Subscribe via RSS Feed Connect on Google Plus Connect on Flickr

Infobesity and infoxication, now and then

Monday, 25 April, 2016

There’s a synonym for infobesity doing the rounds and it’s infoxication. If neither makes sense, here’s the older version: information overload. For those who think infobesity and infoxication are silly abuses of medical terminology, Stewart Butterfield has two words: cognitive diabetes. And he should know. Stewart Butterfield is the CEO of Slack, a cloud-based teamworking tool with some three million users and a value close to $4 billion. When he raises a red flag about messaging addiction, it’s time to listen.

Speaking at the Bloomberg Businessweek Design Conference earlier this month, Butterfield compared our obsession with Snapchat, Facebook, Twitter and, yes, Slack, to the diabetes epidemic, when “suddenly, as a species, we got infinite, free calories,” he said. Now that we have “infinite, free communications,” the messaging addiction has become a form of “cognitive diabetes.”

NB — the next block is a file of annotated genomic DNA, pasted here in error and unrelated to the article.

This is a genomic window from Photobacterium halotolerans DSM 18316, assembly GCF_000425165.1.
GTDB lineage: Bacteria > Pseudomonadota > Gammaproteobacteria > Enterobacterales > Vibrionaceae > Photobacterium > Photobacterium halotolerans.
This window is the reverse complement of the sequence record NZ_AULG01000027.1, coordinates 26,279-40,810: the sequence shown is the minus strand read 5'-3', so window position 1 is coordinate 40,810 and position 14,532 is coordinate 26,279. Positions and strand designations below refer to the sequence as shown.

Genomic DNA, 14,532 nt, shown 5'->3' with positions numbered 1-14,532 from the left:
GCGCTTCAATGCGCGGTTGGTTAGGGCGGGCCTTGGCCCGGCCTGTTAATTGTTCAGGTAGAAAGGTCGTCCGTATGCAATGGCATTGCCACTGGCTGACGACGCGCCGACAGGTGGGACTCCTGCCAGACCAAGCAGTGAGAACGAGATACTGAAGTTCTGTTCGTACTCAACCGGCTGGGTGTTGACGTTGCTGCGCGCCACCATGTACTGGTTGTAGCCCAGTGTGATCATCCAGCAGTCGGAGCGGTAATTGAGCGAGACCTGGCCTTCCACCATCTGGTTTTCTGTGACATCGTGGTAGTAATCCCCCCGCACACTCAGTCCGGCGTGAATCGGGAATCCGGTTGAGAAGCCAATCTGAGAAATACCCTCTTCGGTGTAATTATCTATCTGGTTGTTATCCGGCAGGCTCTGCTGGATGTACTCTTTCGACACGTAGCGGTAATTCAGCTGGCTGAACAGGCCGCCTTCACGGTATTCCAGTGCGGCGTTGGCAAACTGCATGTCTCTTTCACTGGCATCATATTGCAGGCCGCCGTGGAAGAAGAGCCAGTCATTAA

None of this is new, of course. Early in the 20th century, the poet and critic T. S. Eliot worried that the “vast accumulations of knowledge — or at least of information — deposited by the nineteenth century” were creating “an equally vast ignorance.” In his essay, “The Perfect Critic,” for the literary journal Athenaeum in 1920, he put it like this:

“When there is so much to be known, when there are so many fields of knowledge in which the same words are used with different meanings, when every one knows a little about a great many things, it becomes increasingly difficult for anyone to know whether he knows what he is talking about or not.”

When every one knows a little about a great many things… Must put this post on Twitter, Kik, Whatsapp, Skype and Facebook now.

Hash tag wall


Comments are closed.